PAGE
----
In the dpa interview, Central Council President Josef Schuster speaks about the mood of Jews in Germany after the terror in Israel on October 7th – and about a misguided historical comparison.
When incendiary devices flew towards a synagogue in Berlin recently after Hamas’ terrorist attack on Israel, the Jewish community warned: “85 years after Kristallnacht, synagogues in Germany’s capital are set to burn again.” Is that an exaggeration? Questions to the President of the Central Council of Jews in Germany, Josef Schuster.
Question: In your opinion, are there historical parallels today to the Nazi pogroms of November 9, 1938?
Answer: Yes and no. Yes, it was an arson attack on a synagogue that speaks to historical trauma, and that is real. No, because in 1938 the whole thing was a state-controlled pogrom. Thank God there is no talk of that in Germany today. From the political side there are now very clear statements for Israel and for Jewish life in Germany, and from the state side there is the best possible protection for Jewish institutions. That makes the essential difference.
Question: The Israeli UN ambassador has pinned a yellow star on himself. Since the Hamas attack, there has been talk of the murder of the most Jews in one day since the Shoah. Do you see a danger that the uniqueness of the Holocaust will be relativized?
Answer: Here too we have to differentiate. The statement that this is the largest massacre of Jews since the Shoah is correct. After the Shoah, there was international agreement that something like this should never happen again. If more than 1,400 Jews are murdered, violated or kidnapped in one day, then that is a turning point. On the other hand: I have little understanding of pinning the yellow star, despite all the drama of the situation and the difficult attitude of the UN. This goes in the direction of relativizing the Shoah.
“The concern about terrorism is there”
Question: Many Jews report fears and uncertainty in Germany. What is the mood like?
Answer: There is a lot of uncertainty, there is also fear. Some of it is not really tangible. I also think that the fear that is spreading now is rather abstract. Yes, in Berlin I see bigger problems, for example in Neukölln. As a Jew, I wouldn’t want to run there today either. But this cannot be generalized across the whole of Germany. The fact is that the Jewish institutions and synagogues have been well protected in terms of personnel and technology since the attack by a right-wing extremist on the synagogue in Halle in 2019. Nevertheless, there is this abstract threat of terror. And the fear of terrorism is there.”
Question: There is no lack of distancing and solidarity addresses from the political side. Do you also feel solidarity from society?
Answer: Yes, that is very noticeable. This was very clear after the attack on Israel on October 7th, but even now. We receive letters and calls. This compassion is quite remarkable. However, there is a change in the social mood that was foreseeable and yet depressing: At the beginning the mood was very pro-Israel and for Israel’s right to self-defense. Now, as was to be expected, there are also unpleasant images in Israel’s defensive battle. What is forgotten is that Hamas deliberately uses the civilian population as a shield to provoke these images.
Question: You yourself have sharply criticized the Israeli government in the past. Is such criticism of Israel still possible in times of war?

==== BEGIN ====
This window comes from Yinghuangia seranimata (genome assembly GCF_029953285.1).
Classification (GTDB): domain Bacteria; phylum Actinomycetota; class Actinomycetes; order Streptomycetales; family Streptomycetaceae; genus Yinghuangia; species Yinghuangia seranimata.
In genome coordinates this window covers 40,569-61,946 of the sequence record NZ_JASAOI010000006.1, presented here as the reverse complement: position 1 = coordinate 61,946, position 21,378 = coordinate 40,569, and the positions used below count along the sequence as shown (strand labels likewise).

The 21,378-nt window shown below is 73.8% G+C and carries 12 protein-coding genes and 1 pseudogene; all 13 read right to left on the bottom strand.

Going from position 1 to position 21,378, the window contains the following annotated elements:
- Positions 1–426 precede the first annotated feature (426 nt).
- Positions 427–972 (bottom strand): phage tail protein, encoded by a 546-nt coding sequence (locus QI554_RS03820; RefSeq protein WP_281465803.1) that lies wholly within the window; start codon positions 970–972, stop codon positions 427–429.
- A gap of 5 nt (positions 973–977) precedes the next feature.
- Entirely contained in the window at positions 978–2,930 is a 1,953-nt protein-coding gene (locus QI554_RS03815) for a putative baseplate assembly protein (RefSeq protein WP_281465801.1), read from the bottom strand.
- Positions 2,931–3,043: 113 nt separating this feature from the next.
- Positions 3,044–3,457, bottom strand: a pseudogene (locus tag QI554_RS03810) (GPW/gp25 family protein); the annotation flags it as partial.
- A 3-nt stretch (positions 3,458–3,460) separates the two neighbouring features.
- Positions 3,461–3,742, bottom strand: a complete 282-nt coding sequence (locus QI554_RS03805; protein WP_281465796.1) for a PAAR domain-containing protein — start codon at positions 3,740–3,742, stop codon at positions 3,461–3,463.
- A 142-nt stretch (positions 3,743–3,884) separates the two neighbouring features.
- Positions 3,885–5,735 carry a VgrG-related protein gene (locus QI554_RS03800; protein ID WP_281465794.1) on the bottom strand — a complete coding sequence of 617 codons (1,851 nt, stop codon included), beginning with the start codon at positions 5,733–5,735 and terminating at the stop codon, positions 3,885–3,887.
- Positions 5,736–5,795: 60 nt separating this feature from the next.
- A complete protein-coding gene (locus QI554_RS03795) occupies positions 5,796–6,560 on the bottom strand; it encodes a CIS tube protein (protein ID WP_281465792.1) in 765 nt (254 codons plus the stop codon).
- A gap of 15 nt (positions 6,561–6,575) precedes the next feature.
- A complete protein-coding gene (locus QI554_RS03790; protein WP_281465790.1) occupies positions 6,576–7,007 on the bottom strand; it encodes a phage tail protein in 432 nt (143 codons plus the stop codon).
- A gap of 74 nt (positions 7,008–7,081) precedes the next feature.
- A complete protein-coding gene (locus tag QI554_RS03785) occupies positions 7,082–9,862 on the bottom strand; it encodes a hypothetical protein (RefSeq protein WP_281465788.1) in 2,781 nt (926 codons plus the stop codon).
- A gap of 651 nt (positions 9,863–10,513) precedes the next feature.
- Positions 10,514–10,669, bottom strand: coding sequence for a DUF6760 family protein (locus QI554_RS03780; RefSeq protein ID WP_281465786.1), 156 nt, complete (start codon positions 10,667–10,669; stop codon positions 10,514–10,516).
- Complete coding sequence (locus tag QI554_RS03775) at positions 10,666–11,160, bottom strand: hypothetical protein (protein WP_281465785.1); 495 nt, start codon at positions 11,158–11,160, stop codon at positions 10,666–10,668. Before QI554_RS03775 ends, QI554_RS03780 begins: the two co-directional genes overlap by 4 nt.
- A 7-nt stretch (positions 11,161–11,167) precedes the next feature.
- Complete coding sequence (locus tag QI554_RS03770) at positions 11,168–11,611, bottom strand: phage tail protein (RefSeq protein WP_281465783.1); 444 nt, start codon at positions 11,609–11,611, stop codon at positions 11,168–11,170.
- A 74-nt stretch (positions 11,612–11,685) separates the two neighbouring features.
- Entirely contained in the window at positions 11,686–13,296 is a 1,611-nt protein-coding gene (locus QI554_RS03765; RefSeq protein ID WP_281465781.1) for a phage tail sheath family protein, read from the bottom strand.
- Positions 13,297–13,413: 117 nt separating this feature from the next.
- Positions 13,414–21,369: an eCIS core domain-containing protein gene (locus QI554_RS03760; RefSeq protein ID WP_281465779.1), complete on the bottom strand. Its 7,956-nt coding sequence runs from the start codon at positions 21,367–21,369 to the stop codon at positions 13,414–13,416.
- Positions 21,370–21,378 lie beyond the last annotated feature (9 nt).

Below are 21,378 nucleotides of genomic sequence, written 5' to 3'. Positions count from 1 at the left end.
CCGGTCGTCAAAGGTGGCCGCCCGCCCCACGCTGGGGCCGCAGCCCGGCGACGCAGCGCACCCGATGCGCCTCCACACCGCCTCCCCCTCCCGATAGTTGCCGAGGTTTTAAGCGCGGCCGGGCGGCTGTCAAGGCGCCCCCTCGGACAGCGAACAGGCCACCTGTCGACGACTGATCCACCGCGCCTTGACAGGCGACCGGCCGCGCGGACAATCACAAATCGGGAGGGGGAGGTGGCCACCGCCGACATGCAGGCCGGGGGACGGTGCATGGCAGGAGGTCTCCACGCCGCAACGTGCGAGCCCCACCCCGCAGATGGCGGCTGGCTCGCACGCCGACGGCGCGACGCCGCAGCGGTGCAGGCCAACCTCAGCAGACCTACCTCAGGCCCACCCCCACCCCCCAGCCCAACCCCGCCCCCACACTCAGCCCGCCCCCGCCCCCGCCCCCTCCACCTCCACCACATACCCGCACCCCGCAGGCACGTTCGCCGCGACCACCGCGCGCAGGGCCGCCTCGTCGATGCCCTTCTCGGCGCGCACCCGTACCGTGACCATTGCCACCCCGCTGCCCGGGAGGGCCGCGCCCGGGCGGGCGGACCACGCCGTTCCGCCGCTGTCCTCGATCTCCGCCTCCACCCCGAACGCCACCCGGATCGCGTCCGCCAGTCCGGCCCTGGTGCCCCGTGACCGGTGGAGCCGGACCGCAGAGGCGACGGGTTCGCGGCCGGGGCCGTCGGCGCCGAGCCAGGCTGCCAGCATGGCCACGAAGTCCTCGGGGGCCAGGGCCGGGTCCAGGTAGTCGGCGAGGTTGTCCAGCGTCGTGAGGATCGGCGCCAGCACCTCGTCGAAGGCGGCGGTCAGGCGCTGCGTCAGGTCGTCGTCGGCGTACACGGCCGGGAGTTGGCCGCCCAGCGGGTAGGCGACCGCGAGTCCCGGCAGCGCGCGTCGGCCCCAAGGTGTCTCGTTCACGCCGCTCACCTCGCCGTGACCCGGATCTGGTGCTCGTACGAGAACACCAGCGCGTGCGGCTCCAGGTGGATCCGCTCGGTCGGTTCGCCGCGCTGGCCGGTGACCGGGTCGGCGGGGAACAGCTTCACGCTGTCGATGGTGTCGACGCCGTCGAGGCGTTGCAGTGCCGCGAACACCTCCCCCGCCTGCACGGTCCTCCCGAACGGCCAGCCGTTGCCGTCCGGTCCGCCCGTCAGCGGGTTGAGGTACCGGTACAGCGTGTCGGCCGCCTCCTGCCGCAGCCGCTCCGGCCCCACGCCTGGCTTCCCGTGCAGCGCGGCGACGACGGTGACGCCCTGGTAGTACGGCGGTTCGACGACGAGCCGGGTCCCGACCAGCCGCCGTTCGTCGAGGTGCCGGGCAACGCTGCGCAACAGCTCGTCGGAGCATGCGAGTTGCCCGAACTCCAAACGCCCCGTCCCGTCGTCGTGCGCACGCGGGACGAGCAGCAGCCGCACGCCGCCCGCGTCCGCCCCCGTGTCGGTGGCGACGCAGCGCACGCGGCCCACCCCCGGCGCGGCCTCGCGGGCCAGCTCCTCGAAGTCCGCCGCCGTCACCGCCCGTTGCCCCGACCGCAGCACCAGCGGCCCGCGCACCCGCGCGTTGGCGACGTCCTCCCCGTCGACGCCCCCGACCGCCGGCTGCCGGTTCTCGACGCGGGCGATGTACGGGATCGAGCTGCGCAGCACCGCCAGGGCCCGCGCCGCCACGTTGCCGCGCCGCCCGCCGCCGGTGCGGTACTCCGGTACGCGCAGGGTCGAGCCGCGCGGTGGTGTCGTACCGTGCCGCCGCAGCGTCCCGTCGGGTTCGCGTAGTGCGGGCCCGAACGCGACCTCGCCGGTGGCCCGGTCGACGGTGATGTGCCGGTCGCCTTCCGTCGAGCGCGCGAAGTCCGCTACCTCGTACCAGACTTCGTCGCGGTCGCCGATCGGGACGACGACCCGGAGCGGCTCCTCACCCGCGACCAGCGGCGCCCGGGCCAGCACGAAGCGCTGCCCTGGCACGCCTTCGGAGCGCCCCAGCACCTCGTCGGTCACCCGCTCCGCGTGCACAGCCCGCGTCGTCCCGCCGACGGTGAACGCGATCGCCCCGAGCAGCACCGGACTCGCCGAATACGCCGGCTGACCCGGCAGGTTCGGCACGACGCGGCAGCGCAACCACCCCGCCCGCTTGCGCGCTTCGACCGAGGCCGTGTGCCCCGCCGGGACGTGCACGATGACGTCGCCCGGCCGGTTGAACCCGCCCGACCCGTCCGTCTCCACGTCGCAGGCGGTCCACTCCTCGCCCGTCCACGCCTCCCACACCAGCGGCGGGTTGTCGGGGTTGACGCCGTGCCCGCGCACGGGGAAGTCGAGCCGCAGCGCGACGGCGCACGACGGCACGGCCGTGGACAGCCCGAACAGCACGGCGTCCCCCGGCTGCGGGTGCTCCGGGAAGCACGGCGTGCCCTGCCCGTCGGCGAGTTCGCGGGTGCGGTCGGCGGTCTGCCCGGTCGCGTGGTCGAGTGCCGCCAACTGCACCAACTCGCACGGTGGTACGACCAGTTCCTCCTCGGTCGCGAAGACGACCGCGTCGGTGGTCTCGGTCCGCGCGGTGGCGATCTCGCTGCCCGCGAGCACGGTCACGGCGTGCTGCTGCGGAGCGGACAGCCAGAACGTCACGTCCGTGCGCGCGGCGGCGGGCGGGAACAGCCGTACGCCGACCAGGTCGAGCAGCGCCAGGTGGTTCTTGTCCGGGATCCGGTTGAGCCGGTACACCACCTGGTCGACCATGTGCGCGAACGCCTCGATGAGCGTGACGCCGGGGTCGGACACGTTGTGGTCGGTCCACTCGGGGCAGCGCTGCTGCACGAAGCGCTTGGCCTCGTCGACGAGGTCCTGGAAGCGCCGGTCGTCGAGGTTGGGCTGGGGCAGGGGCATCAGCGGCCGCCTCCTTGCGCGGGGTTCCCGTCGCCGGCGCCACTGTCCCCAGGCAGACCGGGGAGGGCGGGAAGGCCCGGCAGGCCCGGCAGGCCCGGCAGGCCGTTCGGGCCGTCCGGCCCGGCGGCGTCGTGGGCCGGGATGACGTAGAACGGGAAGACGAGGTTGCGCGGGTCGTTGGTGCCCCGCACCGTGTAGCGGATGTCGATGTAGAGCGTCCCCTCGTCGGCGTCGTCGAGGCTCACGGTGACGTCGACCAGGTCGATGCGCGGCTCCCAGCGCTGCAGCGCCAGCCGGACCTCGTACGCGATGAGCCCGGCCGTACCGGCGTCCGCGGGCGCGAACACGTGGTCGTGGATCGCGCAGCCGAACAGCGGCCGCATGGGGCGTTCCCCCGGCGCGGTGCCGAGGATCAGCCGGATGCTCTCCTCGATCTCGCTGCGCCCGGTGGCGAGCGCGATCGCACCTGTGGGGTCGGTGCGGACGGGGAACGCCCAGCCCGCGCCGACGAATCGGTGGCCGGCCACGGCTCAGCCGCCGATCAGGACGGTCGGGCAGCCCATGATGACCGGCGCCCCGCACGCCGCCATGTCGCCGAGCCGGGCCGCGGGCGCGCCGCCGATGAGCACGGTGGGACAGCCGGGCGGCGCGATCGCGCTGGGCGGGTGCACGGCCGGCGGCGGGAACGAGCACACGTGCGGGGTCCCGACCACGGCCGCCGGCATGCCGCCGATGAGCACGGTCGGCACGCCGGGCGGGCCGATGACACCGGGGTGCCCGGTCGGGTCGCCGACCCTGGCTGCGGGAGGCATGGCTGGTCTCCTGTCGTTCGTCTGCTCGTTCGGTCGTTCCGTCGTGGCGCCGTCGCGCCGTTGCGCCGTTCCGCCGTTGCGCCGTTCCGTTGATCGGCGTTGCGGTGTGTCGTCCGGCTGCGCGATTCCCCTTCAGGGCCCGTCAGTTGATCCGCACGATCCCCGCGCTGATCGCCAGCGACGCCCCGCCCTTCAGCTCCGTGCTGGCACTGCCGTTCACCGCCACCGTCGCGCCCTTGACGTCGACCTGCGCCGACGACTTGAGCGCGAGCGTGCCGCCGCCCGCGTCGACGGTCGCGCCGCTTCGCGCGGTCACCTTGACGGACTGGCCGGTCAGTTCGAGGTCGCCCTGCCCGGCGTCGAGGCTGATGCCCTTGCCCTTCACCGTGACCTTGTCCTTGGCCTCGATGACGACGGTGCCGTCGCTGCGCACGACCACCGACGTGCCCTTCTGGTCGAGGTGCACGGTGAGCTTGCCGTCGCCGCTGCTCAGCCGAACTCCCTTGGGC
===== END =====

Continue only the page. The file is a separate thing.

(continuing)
Answer: In my opinion, criticism of the policies of the government of the State of Israel is still possible. However, the change to the legal system in Israel that I criticized is not an issue at the moment. Nobody cares about that at the moment.
Schuster: There are no ideas on how to resolve the conflict on German roads
Question: The fact that Jewish institutions now have to be additionally secured is a depressing symbol. Do you see any possibility of reducing this in the future?
Answer: Yes, it can return to normal. This protection creates a feeling of security and gives Jewish people the opportunity to visit Jewish institutions. I also think it’s wrong to say that police protection for kindergartens is bad for the children. For the children, the police officers are friends and they do not find them threatening. They are a safety factor for parents. I think these measures are absolutely right. I hope that we can drive them back as soon as possible. The pipe dream is that no security measures should be necessary for Jewish institutions. But that will remain a pipe dream for a long time, I’m afraid.
Question: How could the social conflict between people of Jewish religion and people of Palestinian origin in Germany be pacified?
Answer: There would be a key, but unfortunately a lot has been installed in the last three weeks. I would have liked the Muslim associations to have clearly condemned Hamas. Unfortunately we heard very, very little from there. The reference to the historical context is also wrong: there can be no historical context for terror. If Turkish President Recep Tayyip Erdogan also incites hatred of Israel, then I too lack ideas on how to resolve the conflict on German streets – other than for the German constitutional state to use all available measures. Anyone who does not have a residence permit and engages in anti-Semitic agitation must be deported. Anyone who has a residence permit or a German passport must be prosecuted and severely punished.
About the person: Josef Schuster (69) is a doctor and has been President of the Central Council of Jews in Germany since 2014.
I have been working in the news industry for over 6 years, first as a reporter and now as an editor. I have covered politics extensively, and my work has appeared in major newspapers and online news outlets around the world. In addition to my writing, I also contribute regularly to 24 Hours World.